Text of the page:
Camps Teach the Ups and Downs of Mountain Biking

Everyone, it seems, has enjoyable memories of a time spent at summer camp.

For most of us, summer camp was a couple of weeks in June or July up in the mountains or some similar location. It seemed as if every camp had some kind of Indian-sounding name like "Camp Winnebago" or "Camp Hiawatha."

There, miles from Mom and Dad, we filled the final days of our summer vacation with horseback riding, swimming, hiking and campfire songs.

Feeling nostalgic? Ready for a second childhood? Well, for those of you who thought that summer camps were just for the young of age, take note: There are plenty of off-road camps for the young of heart, too.

If you're an addicted off-road cyclist and, like most of us, enjoy mingling with those who share your compulsion, a few days at a mountain bike camp just might be a way to relive memories of summers past. And the best thing about mountain bike camps is that they don't discriminate on the basis of sex, job status or, most important, age.

Finding the proper camp, however, isn't as simple as it was in the old days. Fortunately (or unfortunately, depending on your point of view) there are more good camps than you can shake a training diary at. The names may be less romantic (Dirt Camp, for example, instead of Canyon Ranch Spa), but the settings are just as idyllic and the activities just as plentiful as they were at the camps where you spent your youth.

Choosing one camp from among the myriad available, then, becomes as difficult as picking the gears for the terrain you are riding. Although each camp's information brochure promises that participants will have the time of their lives, some offer only an experience to forget, not remember.

Most off-road camps are located in secluded resort areas. The wildflowers, snow-capped mountains or desert setting make aching thighs endurable. No television, no newspaper, no job. Just beautiful scenery, ideal weather, great cycling and good friends.

Although the approaches may differ, the daily schedules at most camps are surprisingly similar. Two rides a day are common, with lectures on everything from diet to heart-rate monitoring to fill the time between rides. In addition, hot tubs, saunas and massage sessions are available at most camps.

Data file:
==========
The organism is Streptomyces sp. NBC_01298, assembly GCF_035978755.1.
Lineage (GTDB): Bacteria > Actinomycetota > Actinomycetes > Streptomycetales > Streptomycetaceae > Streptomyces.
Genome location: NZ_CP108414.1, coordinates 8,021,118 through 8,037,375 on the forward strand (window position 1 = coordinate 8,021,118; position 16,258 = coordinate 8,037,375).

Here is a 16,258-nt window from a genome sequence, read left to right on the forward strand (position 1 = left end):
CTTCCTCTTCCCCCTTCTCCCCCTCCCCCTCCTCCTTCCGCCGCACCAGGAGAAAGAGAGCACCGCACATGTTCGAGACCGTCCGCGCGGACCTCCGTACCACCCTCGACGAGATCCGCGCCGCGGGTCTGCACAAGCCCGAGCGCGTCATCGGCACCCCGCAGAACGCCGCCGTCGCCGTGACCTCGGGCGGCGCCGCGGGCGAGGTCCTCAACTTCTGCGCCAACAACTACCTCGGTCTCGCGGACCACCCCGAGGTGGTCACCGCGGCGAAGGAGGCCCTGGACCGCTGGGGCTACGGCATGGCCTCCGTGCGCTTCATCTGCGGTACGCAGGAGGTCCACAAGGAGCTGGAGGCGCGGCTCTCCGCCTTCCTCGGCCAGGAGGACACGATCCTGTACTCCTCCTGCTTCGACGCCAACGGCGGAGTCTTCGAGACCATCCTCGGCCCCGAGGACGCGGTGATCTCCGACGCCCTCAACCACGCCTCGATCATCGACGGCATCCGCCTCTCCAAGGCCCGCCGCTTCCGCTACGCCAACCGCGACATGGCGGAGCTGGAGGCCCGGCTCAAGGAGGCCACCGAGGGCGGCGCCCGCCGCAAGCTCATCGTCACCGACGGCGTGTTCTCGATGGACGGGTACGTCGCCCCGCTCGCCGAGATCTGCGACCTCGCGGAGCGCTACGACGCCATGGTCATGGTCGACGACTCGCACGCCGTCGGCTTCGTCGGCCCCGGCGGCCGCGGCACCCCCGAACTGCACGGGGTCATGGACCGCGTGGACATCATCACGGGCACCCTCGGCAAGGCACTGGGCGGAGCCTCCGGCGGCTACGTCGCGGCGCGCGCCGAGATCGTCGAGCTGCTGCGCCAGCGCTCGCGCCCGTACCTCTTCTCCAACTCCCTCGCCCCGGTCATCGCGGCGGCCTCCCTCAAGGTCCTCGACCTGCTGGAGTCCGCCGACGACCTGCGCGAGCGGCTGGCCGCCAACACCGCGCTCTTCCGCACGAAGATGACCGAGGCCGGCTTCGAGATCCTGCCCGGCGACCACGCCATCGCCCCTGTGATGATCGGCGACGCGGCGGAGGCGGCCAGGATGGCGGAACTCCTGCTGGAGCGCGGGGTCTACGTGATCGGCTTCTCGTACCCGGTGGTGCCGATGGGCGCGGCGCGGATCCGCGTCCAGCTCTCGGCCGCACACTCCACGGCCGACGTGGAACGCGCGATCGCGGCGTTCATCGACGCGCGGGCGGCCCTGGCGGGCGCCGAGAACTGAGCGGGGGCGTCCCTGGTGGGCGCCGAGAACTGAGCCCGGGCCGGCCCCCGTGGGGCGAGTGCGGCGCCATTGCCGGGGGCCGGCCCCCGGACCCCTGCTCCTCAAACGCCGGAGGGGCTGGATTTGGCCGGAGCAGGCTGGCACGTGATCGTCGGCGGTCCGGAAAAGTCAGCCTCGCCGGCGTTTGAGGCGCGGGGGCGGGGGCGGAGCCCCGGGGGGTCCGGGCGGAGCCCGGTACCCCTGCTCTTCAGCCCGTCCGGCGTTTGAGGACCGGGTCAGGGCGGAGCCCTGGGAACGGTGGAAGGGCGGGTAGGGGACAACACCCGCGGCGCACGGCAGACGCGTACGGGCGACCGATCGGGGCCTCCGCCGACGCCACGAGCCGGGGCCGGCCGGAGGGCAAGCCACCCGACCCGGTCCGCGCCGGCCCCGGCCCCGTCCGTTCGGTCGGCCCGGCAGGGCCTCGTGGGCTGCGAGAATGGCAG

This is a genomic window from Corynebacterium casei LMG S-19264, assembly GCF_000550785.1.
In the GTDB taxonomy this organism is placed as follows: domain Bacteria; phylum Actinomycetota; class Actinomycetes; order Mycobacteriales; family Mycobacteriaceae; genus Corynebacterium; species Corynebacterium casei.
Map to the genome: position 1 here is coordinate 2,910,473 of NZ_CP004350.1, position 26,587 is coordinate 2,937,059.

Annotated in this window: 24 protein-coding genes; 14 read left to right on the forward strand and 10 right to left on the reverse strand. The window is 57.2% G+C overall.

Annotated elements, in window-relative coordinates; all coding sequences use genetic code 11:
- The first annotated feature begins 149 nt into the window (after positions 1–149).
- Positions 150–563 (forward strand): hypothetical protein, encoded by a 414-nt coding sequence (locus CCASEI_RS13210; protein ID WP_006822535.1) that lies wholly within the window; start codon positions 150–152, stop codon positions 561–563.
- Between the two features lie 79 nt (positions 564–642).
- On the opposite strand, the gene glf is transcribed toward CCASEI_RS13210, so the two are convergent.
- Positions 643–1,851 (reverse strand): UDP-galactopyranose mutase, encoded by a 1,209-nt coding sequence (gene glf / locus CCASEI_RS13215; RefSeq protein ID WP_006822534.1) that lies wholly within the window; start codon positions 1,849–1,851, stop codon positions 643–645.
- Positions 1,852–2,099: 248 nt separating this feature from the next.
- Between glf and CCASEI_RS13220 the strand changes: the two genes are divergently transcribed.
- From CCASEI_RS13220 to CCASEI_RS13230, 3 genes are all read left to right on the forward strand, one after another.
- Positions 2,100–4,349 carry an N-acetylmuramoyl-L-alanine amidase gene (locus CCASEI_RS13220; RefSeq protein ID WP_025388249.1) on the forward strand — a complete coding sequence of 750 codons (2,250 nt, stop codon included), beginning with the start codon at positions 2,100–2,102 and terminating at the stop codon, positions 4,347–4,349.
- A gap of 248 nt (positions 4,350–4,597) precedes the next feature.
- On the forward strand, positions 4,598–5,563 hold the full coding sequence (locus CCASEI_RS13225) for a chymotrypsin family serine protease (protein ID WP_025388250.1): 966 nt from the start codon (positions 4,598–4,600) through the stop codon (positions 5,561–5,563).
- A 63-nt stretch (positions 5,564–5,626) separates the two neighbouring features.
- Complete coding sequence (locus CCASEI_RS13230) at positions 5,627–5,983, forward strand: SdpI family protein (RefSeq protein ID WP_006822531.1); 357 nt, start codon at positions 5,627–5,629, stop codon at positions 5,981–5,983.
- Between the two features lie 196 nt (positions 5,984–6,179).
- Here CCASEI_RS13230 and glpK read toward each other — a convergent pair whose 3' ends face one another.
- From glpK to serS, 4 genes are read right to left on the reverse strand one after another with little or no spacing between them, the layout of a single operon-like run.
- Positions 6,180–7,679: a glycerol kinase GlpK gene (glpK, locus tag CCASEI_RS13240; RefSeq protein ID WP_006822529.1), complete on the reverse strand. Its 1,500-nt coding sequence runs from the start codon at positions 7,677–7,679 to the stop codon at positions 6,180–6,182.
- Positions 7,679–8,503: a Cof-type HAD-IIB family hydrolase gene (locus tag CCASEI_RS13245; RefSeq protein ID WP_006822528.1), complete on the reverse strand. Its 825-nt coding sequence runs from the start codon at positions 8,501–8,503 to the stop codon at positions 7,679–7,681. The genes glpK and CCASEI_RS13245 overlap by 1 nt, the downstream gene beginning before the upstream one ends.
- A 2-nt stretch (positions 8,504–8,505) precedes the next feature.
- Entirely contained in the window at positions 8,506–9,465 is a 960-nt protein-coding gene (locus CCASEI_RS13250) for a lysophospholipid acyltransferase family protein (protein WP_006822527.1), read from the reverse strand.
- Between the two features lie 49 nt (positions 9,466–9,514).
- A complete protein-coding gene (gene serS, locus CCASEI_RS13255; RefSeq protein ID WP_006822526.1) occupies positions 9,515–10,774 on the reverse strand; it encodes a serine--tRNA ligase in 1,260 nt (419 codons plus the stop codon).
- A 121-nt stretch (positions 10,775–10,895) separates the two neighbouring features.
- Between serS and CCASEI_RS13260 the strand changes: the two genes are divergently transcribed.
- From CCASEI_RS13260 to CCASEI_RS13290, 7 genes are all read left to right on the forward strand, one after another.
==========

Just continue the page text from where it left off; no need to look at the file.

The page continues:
While the premise of every camp is to introduce you to different coaching philosophies and ways to make trail riding more enjoyable, the success each camp has in attaining those goals depends greatly on the instructors (remember when we used to call them counselors?).

The lure of a summer vacation in a scenic, natural setting, surrounded by fitness-minded individuals and friendly camp administrators, doesn't affect only serious racers. Weekend fitness cyclists find themselves attracted by the same things that appeal to the sub-Olympians.

Because most camps are held at resort areas, the words "camp" and "campers" are actually misnomers. The cyclist don't actually camp out at all, but are lodged instead in rustic cabins or motel rooms. These camps often use lodges or hotels located at ski resorts. Other camps house their cyclists in college dormitories.

Although cost is the first thing most people consider, I've place it down on my list of things to consider first, and with good reason. For starters, most camps, like most good single suspension bikes, fall within the same price range. But, more important, sacrificing a few features for the sake of a few dollars will likely lessen the enjoyment of your experience and could leave you feeling as if the whole week was little more than a waste of time and money. In this case, a penny saved will often not be a penny earned.

Don't judge a camp by its pamphlet; get someone on the phone and ask questions. If you can't find someone to answer those questions, eliminate that camp from your list. You wouldn't think of entering a race without first finding out how long it was and what the course was like, and you shouldn't sign up for a camp without finding out what you're getting for your money.

"The best thing about cycling camps are the friends you make," more than one cyclist noted at a recent camp I attended. And another camper took that theme a step further: "Off-road cycling camps aren't just for kids. Now adults have an excuse to cycle, play and learn instead of having to go to work, worry and earn."

Interesting in attending a mountain bike camp? Search for one here.

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